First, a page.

Excel offers at least three ways to set up data so your reports and analyses can use it easily as a reliable data source.
|by Charley Kyd, MBA
Microsoft Excel MVP
Excel offers three general ways to arrange data in your spreadsheet so you can use it as a database with your worksheet formulas:
- Simple (or “Gray Cell”) Tables, which I’ve used since Excel 2.0.
- Excel Tables, introduced in Excel 2007.
- PivotTables with a Tabular Report Layout, introduced in Excel 2010.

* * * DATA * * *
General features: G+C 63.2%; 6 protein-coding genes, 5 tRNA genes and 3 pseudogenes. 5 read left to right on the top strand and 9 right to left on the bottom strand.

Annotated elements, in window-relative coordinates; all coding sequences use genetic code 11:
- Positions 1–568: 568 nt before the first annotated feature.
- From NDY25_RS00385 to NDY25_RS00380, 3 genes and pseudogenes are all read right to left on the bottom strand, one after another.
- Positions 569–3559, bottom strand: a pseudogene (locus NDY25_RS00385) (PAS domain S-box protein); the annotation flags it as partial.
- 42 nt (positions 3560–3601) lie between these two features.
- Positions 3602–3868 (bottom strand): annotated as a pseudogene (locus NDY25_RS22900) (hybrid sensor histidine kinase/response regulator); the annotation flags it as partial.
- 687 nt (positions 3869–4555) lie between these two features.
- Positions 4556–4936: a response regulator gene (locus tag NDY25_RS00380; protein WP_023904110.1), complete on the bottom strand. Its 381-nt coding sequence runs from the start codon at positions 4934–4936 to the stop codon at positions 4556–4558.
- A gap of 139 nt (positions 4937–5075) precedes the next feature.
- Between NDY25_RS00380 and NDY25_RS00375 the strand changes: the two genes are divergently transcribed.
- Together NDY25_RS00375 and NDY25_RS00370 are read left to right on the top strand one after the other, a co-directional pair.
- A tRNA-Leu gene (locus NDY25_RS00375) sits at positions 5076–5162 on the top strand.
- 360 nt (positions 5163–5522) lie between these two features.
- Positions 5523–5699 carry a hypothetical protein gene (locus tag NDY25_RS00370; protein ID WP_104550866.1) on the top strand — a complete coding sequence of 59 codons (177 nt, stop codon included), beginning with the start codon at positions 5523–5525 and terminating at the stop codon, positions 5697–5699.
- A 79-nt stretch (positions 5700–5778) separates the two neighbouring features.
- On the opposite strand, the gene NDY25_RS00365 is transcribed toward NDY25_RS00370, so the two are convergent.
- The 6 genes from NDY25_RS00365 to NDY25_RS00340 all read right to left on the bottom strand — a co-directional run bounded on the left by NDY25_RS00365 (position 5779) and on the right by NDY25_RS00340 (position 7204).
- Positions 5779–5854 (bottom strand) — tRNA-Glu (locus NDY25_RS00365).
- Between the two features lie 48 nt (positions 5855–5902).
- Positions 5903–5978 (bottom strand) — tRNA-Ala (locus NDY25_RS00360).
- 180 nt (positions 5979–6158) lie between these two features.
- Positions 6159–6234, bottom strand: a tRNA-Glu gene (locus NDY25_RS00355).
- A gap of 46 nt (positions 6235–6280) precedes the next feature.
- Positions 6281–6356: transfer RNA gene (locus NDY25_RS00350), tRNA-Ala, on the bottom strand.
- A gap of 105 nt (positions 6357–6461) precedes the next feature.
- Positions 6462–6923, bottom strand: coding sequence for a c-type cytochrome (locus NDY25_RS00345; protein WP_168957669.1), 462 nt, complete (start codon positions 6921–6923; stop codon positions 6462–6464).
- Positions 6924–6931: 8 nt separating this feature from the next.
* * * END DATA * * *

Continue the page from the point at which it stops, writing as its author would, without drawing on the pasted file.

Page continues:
Database experts likely would be offended by my calling any of these a “database.” After all, these three spreadsheet databases are easy to set up and use…not at all like a “real” database. Even so, these databases work like a real database for your Excel formulas. If your reports and analyses can get their data from one of these types of spreadsheet databases, you can improve your reporting and analyses significantly.
In this article, I’ll introduce each type of spreadsheet database. Then in future posts, I’ll go into greater detail.
Read Full Article: Introducing Excel’s Three Types of Spreadsheet Databases